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4 Graphs Help to Show Why Today’s Housing Market Isn’t Like 2008

With all the headlines and talk in the media about the housing market shifting, you might be wondering if this is a housing bubble. It’s only natural for those thoughts to creep in that make you think it could be a repeat of what took place in 2008. But here’s the good news for you, there’s concrete data to show why this is nothing like the last time.

Nationally there’s Still a Shortage of Homes on the Market Today, Not a Surplus

For historical context, there were too many homes for sale during the housing crisis (many of which were short sales and foreclosures), and that caused prices to fall dramatically. Supply has increased since the start of this year, but nationally there’s still a shortage of inventory available overall, primarily due to almost 15 years of underbuilding new homes.

Locally we’re still in a Seller’s Market – there’s Still a Shortage of Homes, not a Surplus

Mortgage Standards Were Much More Relaxed Back Then

During the lead-up to the housing crisis, it was much easier to get a home loan than it is today. Running up to 2006, banks were creating artificial demand by lowering lending standards and making it easy for just about anyone to qualify for a home loan or refinance their current home.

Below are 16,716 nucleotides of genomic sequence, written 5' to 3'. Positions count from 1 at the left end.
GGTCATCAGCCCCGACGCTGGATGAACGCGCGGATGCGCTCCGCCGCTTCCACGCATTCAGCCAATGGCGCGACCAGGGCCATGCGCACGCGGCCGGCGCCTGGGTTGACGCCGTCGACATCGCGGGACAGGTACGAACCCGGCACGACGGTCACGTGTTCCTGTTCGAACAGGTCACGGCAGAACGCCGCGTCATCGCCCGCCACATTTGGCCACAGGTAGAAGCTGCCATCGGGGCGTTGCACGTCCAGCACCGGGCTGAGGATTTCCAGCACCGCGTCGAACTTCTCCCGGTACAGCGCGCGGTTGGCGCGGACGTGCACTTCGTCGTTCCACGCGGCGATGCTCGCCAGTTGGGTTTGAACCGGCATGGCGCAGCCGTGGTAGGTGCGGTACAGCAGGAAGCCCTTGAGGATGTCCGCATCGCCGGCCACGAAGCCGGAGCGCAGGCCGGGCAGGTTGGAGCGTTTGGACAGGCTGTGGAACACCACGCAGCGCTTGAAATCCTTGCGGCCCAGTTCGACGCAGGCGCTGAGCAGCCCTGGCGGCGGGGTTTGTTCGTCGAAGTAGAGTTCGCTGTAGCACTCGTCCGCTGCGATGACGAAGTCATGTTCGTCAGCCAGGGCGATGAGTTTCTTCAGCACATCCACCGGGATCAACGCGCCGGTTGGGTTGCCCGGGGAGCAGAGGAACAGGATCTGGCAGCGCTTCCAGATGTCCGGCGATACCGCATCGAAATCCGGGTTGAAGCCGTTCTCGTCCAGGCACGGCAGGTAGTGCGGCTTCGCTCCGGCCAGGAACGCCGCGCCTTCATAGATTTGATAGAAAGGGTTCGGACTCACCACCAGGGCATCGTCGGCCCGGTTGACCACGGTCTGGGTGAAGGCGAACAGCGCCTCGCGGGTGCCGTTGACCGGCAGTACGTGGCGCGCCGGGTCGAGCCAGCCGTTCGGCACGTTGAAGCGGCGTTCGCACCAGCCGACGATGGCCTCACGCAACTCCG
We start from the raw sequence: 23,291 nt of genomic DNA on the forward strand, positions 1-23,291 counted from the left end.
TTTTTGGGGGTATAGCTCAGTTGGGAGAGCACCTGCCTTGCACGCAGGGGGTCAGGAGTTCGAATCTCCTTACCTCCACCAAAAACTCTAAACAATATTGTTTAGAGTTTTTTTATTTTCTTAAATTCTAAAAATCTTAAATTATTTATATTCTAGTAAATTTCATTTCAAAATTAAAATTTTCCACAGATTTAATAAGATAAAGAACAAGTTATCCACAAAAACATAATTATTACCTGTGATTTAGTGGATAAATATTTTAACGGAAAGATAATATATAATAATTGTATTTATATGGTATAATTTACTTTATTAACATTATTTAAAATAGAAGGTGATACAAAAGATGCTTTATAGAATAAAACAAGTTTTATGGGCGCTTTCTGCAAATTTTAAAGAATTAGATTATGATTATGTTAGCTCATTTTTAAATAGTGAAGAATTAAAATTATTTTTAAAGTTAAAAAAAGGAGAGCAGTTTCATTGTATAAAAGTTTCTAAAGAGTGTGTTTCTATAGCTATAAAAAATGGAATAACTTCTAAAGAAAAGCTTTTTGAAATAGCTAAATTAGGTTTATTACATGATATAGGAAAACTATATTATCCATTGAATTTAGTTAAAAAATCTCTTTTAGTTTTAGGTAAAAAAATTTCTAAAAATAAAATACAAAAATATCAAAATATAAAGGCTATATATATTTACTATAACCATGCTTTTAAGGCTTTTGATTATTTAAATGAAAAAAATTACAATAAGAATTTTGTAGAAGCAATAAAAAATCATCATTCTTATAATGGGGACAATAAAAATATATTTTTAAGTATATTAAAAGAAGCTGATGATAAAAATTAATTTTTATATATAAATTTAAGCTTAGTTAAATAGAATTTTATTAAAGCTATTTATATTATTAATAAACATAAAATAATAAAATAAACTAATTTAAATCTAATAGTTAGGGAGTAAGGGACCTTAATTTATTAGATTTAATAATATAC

Back then, lending institutions took on greater risk in both the person and the mortgage products offered which led to mass defaults, foreclosures, and falling prices. Today, things are different, and purchasers face much higher standards from mortgage companies.

“Title XIV establishes minimum standards for all mortgage products. Creditors may not make a home mortgage loan unless they reasonably determine that the borrower can repay the loan based on the borrower’s credit history, current income, expected income and other factors.”

The Foreclosure Volume Is Nothing Like It Was During the Crash

“The total average equity per borrower has now reached almost $300,000, the highest in the data series.”

“Very few of the properties entering the foreclosure process have reverted to the lender at the end of the foreclosure. . . . We believe that this may be an indication that borrowers are leveraging their equity and selling their homes rather than risking the loss of their equity in a foreclosure auction.”

Homeowners are in a vastly different position than the last economic downturn. For those facing challenges today, many have the option to use their equity to sell their house and avoid the foreclosure process as why would you give the bank the equity when you can sell and take the cash to help your next move.

Bottom Line

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